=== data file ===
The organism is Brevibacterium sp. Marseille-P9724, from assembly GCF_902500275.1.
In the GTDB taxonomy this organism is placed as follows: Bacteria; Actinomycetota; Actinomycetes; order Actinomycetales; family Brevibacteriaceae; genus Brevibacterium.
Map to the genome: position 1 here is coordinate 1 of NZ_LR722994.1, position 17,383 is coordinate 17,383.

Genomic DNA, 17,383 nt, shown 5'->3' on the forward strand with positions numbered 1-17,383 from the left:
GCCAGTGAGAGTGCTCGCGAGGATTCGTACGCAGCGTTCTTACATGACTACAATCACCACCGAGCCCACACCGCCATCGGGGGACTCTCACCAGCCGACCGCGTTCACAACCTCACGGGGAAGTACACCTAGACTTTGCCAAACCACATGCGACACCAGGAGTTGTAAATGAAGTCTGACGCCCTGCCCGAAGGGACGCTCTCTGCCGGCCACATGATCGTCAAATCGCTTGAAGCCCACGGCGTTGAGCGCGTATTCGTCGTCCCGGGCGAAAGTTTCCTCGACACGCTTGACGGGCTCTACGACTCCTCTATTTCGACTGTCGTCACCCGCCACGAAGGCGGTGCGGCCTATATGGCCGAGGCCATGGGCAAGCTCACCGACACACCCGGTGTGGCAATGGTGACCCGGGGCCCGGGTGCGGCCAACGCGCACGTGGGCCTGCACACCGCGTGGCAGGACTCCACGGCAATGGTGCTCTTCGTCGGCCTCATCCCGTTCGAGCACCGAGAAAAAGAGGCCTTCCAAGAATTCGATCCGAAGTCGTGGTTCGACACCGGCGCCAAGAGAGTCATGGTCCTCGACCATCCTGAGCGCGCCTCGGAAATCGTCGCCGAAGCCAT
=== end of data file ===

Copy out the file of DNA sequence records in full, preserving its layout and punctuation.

The organism is Brevibacterium sp. Marseille-P9724, from assembly GCF_902500275.1.
In the GTDB taxonomy this organism is placed as follows: Bacteria; Actinomycetota; Actinomycetes; order Actinomycetales; family Brevibacteriaceae; genus Brevibacterium.
Map to the genome: position 1 here is coordinate 1 of NZ_LR722994.1, position 17,383 is coordinate 17,383.

Genomic DNA, 17,383 nt, shown 5'->3' on the forward strand with positions numbered 1-17,383 from the left:
GCCAGTGAGAGTGCTCGCGAGGATTCGTACGCAGCGTTCTTACATGACTACAATCACCACCGAGCCCACACCGCCATCGGGGGACTCTCACCAGCCGACCGCGTTCACAACCTCACGGGGAAGTACACCTAGACTTTGCCAAACCACATGCGACACCAGGAGTTGTAAATGAAGTCTGACGCCCTGCCCGAAGGGACGCTCTCTGCCGGCCACATGATCGTCAAATCGCTTGAAGCCCACGGCGTTGAGCGCGTATTCGTCGTCCCGGGCGAAAGTTTCCTCGACACGCTTGACGGGCTCTACGACTCCTCTATTTCGACTGTCGTCACCCGCCACGAAGGCGGTGCGGCCTATATGGCCGAGGCCATGGGCAAGCTCACCGACACACCCGGTGTGGCAATGGTGACCCGGGGCCCGGGTGCGGCCAACGCGCACGTGGGCCTGCACACCGCGTGGCAGGACTCCACGGCAATGGTGCTCTTCGTCGGCCTCATCCCGTTCGAGCACCGAGAAAAAGAGGCCTTCCAAGAATTCGATCCGAAGTCGTGGTTCGACACCGGCGCCAAGAGAGTCATGGTCCTCGACCATCCTGAGCGCGCCTCGGAAATCGTCGCCGAAGCCAT